EI Skills to Consider:

  • Self-Regard is respecting oneself while understanding and accepting one’s strengths and weaknesses. Self-regard is often associated with feelings of inner strengths and self-confidence.
  • Reality Testing is the capacity to remain objective by seeing things as they really are. This capacity involves recognizing when emotions of personal bias can cause one to be less objective.

Positive Work Climate

A positive climate in the workplace encourages positive interactions and in doing so, creates a culture of trust and compassion. Positivity, in general, breeds more positivity, so this protective factor can and should start from the top down to impact the greatest number of people and foster mutual trust and satisfaction.

EI Skills to Consider:

  • Optimism is an indicator of one’s positive attitude and outlook on life. It involves remaining hopeful and resilient despite occasional setbacks.
  • Assertiveness involves communicating feelings, beliefs, and thoughts openly, and defending personal rights and values in a socially acceptable, non-offensive, and non-destructive manner.
  • Independence is the ability to be self-directed and free from emotional dependency on others. Decision making, planning and daily tasks are completed autonomously.

Opportunities for Success and Recognition

It is no secret that providing ongoing opportunities for success and recognition to employees can boost productivity, motivation and retention and providing these opportunities is not always reliant on promotion or compensation. Employees want to be heard, receive feedback on performance and given the chance to provide constructive feedback to their peers and leaders too. The opportunities to do this extend beyond annual performance reviews, and should be part of a healthy, open dialogue between employees and leadership to ensure all parties are feeling fulfilled, challenged, and understood.

EI Skills to Consider:

  • Emotional Expression is openly expressing one’s feeling’s verbally and non-verbally.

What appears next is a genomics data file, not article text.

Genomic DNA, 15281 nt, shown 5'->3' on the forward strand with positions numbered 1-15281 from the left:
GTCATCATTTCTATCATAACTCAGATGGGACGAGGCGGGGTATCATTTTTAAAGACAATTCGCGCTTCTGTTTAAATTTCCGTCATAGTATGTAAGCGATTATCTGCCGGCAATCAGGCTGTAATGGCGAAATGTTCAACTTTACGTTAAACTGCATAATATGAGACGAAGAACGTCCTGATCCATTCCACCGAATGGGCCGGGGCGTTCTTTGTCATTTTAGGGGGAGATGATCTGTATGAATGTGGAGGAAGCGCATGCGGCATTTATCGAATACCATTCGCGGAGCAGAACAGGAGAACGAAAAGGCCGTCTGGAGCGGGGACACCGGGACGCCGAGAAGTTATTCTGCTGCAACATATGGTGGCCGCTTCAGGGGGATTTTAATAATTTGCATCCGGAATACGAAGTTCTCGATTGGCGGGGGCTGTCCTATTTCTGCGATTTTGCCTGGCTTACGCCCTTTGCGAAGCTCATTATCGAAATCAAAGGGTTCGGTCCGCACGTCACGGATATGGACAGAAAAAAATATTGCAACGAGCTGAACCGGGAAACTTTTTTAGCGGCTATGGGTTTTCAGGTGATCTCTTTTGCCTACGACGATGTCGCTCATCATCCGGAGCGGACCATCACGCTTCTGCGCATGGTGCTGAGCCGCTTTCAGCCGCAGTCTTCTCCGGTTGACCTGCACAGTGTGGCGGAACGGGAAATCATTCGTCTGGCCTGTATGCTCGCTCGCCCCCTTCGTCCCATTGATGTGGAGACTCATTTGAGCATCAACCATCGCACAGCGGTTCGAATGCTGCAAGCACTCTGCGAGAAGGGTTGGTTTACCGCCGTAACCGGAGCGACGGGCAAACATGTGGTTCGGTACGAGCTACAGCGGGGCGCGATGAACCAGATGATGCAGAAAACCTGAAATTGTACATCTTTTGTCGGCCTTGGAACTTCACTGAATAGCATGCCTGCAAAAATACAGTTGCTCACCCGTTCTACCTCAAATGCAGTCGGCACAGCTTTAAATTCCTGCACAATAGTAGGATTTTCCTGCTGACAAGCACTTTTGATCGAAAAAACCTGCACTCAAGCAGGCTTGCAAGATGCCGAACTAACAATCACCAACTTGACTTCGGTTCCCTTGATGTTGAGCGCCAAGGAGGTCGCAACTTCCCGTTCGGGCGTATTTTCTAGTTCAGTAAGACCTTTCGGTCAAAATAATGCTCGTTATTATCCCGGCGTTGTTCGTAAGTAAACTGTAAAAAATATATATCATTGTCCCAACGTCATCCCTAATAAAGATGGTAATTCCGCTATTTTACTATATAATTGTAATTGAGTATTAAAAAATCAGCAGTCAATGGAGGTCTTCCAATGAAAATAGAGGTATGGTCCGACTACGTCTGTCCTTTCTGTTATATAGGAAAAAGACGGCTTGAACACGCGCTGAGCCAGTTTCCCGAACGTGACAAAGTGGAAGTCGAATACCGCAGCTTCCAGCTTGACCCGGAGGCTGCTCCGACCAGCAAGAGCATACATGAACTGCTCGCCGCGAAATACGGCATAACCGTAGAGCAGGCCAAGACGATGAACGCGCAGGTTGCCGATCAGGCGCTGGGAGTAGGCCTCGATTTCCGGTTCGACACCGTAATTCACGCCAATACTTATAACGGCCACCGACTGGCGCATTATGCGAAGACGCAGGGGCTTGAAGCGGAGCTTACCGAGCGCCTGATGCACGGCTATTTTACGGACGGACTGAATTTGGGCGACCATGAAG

• Self-Actualization is the willingness to persistently try to improve oneself and engage in the pursuit of personally relevant and meaningful objectives that lead to a rich and enjoyable life.

Attachments and Networks Within the Community

The ability to develop beneficial and meaningful connections with others can be hugely impactful in combatting workplace stress through camaraderie, trust, and psychological safety with peers, colleagues, and superiors.

EI Skills to Consider:

  • Interpersonal Relationships refers to the skill of developing and maintaining mutually satisfying relationships that are characterized by trust and compassion.
  • Social Responsibility is willingly contributing to society, to one’s social groups, and generally to the welfare of others. Social Responsibility involves acting responsibly, having social consciousness, and showing concern for the greater community.

Final Thoughts

The information provided to you in this blog is not a one-size-fits-all approach to wellness, and should be considered as part of a larger, integrated plan for employee wellness that fits the needs your organization. Encouraging leadership, employees, and teams to develop their emotional intelligence through assessments, coaching and workshops is an excellent opportunity for the hybridization of traditionally siloed training and development programs and wellness initiatives in the workplace. For more information, please contact us [email protected].